1984, the year I started on the bike, was the year of Greg Lemond and Alexi Grewal. They were my heroes and I kept a poster of each of them in my basement, in front of my rollers. It was also the year I first learned about doping in cycling, mainly through the pages of Winning Magazine. Grewal, who would go on to win the Olympic Road Race that year, almost never made it to the start line because of a positive drug test at the Coors Classic. Grewal had his excuses: an herbal supplement mistakenly given to him by his soigneur (it was, in fact, ephedrine). I believed him [In 2008, Grewal admitted to doping throughout his career.] but, moreover, I swore I would never take anything, that I would be strong enough not to need it.
The stories about doping were all around in the 80’s. In 1985, evidence came out of “blood boosting” by US Olympic athletes at the L.A. Games on their way to unprecedented victories. My first cycling coach, an Australian who had raced in the 60’s alongside Tommy Simpson, spoke of the damage doping had done. Cycling was for fun. Results were secondary. But as my career progressed, I would come face-to-face with doping.
For years, it was only bananas and water for me. But that started to change as I got older. The racing got tougher. The training sessions got longer. I showed some promise as a rider and Europe was calling to me. That was the big time, the chance to gain valuable experience and get results that would make me more marketable as a rider.
“Why would you want to do that?” my teammate Brian asked when he heard I wanted to go race in France. He told me about the time his Belgian team’s soigneur prepared a pot belge injection for him. Brian refused, according to the story, and the soigneur used it on himself so not to waste it. Brian came back after a year in Belgium.
I got a similar story from another training partner, an ex-Irish pro who had followed in the footsteps of Stephen Roche and went to France to race for ACBB. Fran told me a story about a late-season professional contract negotiation and a suitcase full of drugs tendered in a seedy hotel room. “You gotta problem with this?” the team director asked. Fran did. The suitcase was slammed shut and that’s how he ended up in the US.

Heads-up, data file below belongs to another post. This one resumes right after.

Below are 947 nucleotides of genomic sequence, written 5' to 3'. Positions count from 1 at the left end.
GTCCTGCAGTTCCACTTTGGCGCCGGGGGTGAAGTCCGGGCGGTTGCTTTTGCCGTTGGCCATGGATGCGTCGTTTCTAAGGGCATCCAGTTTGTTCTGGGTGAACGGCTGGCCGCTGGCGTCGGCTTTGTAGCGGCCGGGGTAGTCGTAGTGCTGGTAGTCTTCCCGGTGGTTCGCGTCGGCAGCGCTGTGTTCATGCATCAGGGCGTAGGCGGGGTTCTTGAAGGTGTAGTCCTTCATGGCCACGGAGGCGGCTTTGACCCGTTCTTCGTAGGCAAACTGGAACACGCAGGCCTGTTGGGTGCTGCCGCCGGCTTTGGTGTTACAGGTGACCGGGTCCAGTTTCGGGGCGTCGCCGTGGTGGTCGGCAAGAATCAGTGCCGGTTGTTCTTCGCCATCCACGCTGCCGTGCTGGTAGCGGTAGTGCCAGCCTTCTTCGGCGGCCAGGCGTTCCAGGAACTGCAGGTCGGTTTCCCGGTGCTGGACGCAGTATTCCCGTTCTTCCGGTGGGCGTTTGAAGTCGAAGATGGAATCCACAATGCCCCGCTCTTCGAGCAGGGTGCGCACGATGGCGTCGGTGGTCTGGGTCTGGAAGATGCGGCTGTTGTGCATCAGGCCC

But those were just stories. Those guys couldn’t handle racing in Europe, I thought. That’s why they bailed. Not because of the drugs. That wouldn’t happen to me. I could do it clean.
In 1991, I went to France to race, bouncing among a few teams. In one of the first team meetings I attended, a representative from the French Cycling Federation showed up. He was looking for volunteers to take testosterone. They wanted to understand the potential positive and negative effects. They would provide the drugs, the protocol and regular medical checkups. If, however, you tested positive, you were on your own. I wasn’t even sure I had understood him correctly. I was just a few weeks in country and still finding my ear for the French vernacular, but I confirmed the accuracy of what I’d heard. I declined, as did most of the riders in the group, but a while later, I found out that a few had indeed volunteered.
I finally ended up racing with U.S. Créteil where I raced clean — too clean. I had a hard time recovering from the long training sessions and finishing races on my water, bananas and the pastries I would sometimes buy while on the road. Helpful teammates offered me pâte de fruits and tubes of sweetened, condensed milk. I had few notable results racing in France, but what I did learn was that I couldn’t leave the preparation to chance. It was not just okay to supplement, it was necessary. Otherwise, you were doing harm to your body as well as your chances of success.